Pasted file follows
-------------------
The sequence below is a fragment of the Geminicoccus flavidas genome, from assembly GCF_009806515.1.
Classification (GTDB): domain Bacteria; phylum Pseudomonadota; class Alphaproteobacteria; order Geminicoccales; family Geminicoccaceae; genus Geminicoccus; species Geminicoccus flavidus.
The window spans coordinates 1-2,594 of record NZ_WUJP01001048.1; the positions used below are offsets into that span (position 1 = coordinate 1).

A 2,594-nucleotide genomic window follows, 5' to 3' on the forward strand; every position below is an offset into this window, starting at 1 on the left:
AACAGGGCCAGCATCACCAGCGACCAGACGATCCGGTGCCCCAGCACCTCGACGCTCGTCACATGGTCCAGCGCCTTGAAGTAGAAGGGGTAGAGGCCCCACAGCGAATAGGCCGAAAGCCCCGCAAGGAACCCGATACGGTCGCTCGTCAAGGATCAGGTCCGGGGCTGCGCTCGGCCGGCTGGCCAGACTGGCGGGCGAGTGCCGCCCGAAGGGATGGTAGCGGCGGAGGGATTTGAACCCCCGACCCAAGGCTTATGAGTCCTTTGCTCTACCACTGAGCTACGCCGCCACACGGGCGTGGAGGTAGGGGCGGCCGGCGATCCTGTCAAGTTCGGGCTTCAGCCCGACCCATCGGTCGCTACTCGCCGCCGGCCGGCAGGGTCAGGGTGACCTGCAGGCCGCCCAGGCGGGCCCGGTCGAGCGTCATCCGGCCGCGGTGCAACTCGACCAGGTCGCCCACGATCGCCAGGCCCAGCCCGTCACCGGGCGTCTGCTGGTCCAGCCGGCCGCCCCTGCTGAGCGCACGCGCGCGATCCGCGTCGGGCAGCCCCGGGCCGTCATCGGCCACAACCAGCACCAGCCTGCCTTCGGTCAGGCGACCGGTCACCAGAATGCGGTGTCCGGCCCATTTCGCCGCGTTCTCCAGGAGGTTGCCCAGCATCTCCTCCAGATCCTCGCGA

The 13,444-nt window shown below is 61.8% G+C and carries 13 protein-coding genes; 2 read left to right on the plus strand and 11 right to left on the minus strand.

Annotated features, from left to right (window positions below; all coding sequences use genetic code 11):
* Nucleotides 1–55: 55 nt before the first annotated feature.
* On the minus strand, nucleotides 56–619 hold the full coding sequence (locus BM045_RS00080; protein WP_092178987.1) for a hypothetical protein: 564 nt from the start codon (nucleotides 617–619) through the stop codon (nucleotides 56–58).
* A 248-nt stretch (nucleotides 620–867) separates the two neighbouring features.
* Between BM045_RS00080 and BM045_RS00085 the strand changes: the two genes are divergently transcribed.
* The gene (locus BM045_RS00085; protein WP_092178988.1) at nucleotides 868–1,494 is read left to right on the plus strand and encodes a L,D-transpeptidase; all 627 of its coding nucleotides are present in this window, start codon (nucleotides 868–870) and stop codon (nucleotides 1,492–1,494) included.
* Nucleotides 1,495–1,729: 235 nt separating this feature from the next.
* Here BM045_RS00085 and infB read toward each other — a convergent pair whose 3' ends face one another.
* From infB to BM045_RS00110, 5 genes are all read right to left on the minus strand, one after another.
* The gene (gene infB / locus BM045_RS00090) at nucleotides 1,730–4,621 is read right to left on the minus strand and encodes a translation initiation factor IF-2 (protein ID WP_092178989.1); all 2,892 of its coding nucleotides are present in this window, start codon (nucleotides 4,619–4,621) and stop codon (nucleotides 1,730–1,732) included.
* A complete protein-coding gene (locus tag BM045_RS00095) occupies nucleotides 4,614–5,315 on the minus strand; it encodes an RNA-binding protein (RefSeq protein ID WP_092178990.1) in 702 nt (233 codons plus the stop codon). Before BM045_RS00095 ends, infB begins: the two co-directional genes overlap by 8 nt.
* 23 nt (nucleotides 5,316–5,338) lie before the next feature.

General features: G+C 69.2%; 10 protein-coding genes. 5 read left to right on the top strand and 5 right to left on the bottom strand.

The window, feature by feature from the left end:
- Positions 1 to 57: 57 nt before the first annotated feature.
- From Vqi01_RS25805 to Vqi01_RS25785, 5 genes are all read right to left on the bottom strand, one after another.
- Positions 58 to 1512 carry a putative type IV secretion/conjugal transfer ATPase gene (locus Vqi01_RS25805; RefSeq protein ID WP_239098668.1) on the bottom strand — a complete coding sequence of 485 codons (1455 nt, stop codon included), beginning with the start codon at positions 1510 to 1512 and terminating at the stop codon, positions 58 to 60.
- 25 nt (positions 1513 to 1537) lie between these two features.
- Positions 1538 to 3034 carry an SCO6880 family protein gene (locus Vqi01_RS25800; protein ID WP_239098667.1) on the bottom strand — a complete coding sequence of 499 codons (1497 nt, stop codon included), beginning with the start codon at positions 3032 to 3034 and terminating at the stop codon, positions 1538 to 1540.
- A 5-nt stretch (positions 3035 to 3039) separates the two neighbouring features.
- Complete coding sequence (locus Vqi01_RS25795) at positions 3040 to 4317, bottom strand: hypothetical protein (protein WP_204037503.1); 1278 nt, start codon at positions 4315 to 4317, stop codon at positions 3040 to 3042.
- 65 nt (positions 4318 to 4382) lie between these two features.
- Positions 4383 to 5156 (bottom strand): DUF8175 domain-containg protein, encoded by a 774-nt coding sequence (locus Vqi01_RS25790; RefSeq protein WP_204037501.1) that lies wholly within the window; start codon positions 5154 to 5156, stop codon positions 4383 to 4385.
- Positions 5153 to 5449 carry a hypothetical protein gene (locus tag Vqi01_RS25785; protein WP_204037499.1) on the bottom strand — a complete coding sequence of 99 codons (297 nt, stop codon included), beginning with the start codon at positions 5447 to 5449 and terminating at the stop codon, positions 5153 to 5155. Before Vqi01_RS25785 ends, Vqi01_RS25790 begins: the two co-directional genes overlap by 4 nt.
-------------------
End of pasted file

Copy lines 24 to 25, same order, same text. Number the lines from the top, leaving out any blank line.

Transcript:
- 25 nt (positions 1513 to 1537) lie between these two features.
- Positions 1538 to 3034 carry an SCO6880 family protein gene (locus Vqi01_RS25800; protein ID WP_239098667.1) on the bottom strand — a complete coding sequence of 499 codons (1497 nt, stop codon included), beginning with the start codon at positions 3032 to 3034 and terminating at the stop codon, positions 1538 to 1540.